How it was done was a mystery, but Wee Shorty was back in less than an hour, not only with half a dollar but with twenty cents' worth of whisky in a bottle. He was soon followed by Windy, who had begged fifty-five cents. After which came in English Harry and the Indian Kid together, each with half a dollar. But where was Philadelphia Slim, Wee Shorty's boon companion? For these were good beggars all, who could have almost persuaded the birds to feed them in the wilderness, and Slim was by no means the worst, even though the Wee Man was by a small degree the best. Until they knew the fate of poor Slim they felt very little inclination to continue their carousal.
It might have been three quarters of an hour after the return of English Harry and the Kid, when they heard a step coming through the bush and, turning their eyes that way, were soon confronted by their late companion Slim. He had a large bundle under his arm, but to the surprise and anxiety of his companions, was holding to his nose a blood-stained pocket handkerchief. 'Who has done that, Slim?' cried Wee Shorty, who had surreptitiously fortified himself with whisky, and who, being the smallest man, was naturally the most ferocious-'Who has done that?' he cried, springing to his feet and, with his hands dangerously clenched, standing to his full height. Slim did not answer this question at once, but threw down his bundle; after which he produced a dollar bill and placed it thereon. Pointing then to the twain with his right hand-his left hand still being occupied with his bleeding nose-he said, 'Here is a suit of clothes and a dollar bill, and I have well earned them.' Such words were mysterious to his associates, for they knew that Slim would never at any price perform labour, and they came to the conclusion in their own minds that he had forcibly taken these things in a very high handed fashion, and had suffered in the act. What a disgrace to the profession!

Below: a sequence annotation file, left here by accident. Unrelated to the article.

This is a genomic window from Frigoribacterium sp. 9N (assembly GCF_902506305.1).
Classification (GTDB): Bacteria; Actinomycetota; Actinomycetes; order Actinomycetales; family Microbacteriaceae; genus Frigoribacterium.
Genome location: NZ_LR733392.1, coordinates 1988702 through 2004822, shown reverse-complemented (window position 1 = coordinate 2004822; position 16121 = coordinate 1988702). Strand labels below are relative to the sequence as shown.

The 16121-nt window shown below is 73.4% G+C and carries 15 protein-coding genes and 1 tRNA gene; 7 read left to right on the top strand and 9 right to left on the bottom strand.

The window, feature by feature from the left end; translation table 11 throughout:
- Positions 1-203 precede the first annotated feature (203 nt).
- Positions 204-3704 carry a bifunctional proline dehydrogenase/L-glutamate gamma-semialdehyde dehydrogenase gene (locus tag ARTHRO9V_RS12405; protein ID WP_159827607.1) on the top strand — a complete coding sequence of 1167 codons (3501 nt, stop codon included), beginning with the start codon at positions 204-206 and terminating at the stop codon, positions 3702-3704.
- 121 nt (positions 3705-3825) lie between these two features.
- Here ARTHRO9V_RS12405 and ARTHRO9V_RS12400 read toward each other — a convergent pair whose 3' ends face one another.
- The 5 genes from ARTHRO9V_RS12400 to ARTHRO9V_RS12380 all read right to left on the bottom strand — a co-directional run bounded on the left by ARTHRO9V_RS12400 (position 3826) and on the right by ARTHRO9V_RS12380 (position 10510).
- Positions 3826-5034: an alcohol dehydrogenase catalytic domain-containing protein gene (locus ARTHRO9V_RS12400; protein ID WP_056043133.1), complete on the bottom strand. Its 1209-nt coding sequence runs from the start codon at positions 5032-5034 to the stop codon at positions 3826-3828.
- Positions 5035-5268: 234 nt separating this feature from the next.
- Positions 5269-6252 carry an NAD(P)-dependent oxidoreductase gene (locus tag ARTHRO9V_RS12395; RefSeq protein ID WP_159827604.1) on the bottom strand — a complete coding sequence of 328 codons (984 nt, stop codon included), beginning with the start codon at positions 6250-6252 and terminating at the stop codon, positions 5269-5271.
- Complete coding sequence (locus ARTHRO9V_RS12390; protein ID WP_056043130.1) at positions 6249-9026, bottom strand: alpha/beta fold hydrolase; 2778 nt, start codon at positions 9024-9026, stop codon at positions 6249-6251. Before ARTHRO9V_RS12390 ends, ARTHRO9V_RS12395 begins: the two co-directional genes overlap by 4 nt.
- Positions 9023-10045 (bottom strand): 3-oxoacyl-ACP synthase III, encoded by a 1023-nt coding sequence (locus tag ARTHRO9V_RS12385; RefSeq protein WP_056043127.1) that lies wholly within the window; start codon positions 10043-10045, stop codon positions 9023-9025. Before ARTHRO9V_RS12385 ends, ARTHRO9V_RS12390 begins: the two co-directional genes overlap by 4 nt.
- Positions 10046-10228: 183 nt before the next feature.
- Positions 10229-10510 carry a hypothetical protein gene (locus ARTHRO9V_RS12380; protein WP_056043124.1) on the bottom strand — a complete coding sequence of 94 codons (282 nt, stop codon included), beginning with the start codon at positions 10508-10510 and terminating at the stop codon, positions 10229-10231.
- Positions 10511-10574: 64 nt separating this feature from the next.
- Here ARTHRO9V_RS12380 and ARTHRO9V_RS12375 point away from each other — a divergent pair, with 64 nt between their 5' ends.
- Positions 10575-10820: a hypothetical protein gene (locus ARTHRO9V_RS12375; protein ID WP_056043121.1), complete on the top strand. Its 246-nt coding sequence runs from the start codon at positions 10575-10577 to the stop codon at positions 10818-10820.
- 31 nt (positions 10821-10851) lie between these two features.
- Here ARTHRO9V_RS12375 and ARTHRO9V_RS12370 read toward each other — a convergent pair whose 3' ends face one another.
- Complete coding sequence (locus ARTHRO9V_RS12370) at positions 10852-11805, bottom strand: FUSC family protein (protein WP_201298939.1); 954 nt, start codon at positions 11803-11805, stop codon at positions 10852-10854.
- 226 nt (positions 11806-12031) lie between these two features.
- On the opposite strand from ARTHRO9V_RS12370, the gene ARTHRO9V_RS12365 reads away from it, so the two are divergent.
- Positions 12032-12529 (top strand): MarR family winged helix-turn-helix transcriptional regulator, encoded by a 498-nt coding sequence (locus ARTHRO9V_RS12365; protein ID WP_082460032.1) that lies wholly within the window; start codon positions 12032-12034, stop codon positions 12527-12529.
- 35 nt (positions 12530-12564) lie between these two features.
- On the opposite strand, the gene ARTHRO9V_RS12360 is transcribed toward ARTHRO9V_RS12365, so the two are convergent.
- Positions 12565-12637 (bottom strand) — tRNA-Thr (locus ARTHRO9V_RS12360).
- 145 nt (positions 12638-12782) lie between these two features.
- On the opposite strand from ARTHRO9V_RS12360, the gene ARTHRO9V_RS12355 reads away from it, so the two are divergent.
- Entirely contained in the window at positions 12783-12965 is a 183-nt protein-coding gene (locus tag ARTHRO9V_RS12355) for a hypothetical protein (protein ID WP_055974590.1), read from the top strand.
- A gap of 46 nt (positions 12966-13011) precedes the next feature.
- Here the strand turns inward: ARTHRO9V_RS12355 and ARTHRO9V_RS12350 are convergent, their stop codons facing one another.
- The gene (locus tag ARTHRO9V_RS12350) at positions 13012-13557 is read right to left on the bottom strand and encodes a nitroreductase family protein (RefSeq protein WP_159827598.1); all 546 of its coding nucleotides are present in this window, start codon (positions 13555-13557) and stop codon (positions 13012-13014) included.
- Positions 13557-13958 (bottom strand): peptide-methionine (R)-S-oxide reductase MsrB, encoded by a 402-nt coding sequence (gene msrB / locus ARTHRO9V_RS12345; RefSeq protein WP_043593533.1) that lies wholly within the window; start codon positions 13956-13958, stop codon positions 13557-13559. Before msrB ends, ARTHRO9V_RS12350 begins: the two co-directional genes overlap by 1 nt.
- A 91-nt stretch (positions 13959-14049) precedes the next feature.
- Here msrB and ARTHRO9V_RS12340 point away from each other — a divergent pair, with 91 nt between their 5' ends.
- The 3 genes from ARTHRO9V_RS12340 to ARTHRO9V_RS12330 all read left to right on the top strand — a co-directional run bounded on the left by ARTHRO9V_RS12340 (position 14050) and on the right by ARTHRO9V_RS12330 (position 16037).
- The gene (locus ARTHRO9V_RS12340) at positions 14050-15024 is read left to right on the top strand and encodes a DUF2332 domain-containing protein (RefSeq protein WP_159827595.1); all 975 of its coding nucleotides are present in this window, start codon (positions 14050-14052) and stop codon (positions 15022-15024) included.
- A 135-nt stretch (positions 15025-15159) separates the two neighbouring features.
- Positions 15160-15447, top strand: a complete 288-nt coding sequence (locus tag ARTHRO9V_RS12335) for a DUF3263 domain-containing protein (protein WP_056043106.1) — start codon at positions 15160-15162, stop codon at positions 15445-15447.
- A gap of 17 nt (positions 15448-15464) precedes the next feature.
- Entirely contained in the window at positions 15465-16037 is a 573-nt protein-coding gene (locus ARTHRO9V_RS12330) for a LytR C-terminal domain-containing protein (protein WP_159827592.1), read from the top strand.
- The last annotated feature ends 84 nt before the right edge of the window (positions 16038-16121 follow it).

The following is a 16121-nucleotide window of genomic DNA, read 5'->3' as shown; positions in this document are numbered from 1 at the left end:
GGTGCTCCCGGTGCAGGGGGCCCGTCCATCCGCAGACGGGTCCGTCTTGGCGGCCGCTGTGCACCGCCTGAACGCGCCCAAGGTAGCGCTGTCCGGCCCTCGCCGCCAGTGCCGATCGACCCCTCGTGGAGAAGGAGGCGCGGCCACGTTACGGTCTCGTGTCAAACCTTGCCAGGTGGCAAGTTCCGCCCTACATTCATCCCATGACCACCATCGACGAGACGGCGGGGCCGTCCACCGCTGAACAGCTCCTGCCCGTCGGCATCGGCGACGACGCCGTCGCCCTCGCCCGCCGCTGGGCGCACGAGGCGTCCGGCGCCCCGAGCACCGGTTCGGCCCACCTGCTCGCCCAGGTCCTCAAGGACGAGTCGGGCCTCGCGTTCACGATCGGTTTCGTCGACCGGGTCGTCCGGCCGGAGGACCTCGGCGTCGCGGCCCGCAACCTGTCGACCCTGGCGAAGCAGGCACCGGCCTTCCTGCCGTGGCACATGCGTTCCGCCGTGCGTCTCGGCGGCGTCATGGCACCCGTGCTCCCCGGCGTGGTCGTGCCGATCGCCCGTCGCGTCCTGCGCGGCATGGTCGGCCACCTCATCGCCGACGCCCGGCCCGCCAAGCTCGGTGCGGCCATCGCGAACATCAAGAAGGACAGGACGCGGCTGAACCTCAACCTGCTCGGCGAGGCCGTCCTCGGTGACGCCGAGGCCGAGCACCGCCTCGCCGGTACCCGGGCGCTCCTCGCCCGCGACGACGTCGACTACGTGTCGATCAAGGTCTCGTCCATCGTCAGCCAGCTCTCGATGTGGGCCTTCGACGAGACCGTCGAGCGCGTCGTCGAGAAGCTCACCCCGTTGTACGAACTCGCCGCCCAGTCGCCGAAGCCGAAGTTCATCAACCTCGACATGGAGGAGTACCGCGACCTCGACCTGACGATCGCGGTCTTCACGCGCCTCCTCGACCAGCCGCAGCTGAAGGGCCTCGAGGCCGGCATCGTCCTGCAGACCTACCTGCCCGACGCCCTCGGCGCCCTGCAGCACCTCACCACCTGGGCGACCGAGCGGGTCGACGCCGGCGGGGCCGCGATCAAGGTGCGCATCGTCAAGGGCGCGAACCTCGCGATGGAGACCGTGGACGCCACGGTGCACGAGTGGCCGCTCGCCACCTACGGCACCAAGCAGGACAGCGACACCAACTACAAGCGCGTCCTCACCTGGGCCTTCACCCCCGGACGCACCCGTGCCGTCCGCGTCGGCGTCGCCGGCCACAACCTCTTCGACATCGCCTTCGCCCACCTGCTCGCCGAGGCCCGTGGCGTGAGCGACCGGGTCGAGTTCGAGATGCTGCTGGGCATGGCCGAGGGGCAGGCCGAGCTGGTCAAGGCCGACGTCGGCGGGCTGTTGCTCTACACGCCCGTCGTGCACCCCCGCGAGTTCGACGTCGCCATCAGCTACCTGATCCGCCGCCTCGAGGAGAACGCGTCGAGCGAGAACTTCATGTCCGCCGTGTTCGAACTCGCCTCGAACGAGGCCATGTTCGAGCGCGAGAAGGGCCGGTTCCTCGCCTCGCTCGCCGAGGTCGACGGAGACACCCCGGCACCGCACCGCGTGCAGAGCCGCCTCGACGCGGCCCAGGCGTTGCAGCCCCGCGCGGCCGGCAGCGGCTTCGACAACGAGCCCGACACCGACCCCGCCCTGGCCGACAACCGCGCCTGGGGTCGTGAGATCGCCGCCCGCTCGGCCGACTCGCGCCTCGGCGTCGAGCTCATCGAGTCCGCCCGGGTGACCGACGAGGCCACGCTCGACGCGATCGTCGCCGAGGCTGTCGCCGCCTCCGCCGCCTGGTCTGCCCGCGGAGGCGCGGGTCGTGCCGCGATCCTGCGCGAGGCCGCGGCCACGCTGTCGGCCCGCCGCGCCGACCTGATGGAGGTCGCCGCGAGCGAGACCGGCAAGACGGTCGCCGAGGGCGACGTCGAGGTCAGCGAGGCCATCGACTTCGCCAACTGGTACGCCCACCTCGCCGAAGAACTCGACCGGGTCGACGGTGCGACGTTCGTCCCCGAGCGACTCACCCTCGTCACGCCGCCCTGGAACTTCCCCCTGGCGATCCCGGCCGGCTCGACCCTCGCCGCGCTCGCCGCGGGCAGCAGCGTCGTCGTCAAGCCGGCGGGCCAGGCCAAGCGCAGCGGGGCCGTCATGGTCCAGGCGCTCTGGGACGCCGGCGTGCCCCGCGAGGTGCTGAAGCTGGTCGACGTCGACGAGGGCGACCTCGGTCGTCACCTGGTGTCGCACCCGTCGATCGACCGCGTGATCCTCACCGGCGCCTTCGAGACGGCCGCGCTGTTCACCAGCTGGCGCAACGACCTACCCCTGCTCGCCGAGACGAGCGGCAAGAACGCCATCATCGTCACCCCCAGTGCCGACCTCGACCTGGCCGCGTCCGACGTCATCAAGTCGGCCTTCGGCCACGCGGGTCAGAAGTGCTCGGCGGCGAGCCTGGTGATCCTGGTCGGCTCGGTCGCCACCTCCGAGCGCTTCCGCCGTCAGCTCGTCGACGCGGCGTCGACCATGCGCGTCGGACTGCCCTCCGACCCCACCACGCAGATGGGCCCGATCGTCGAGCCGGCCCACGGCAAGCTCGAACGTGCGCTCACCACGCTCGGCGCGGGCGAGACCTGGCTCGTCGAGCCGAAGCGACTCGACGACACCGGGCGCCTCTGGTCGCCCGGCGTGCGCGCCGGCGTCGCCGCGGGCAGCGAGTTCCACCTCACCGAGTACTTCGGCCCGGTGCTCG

After enquiring if there was any whisky to be had, and being supplied with the same by his particular friend Wee Shorty, Slim proposed that Pennsylvania Dutch should be again despatched with all speed for a fresh supply. Seeing this done he then seated himself and proceeded to give his experience.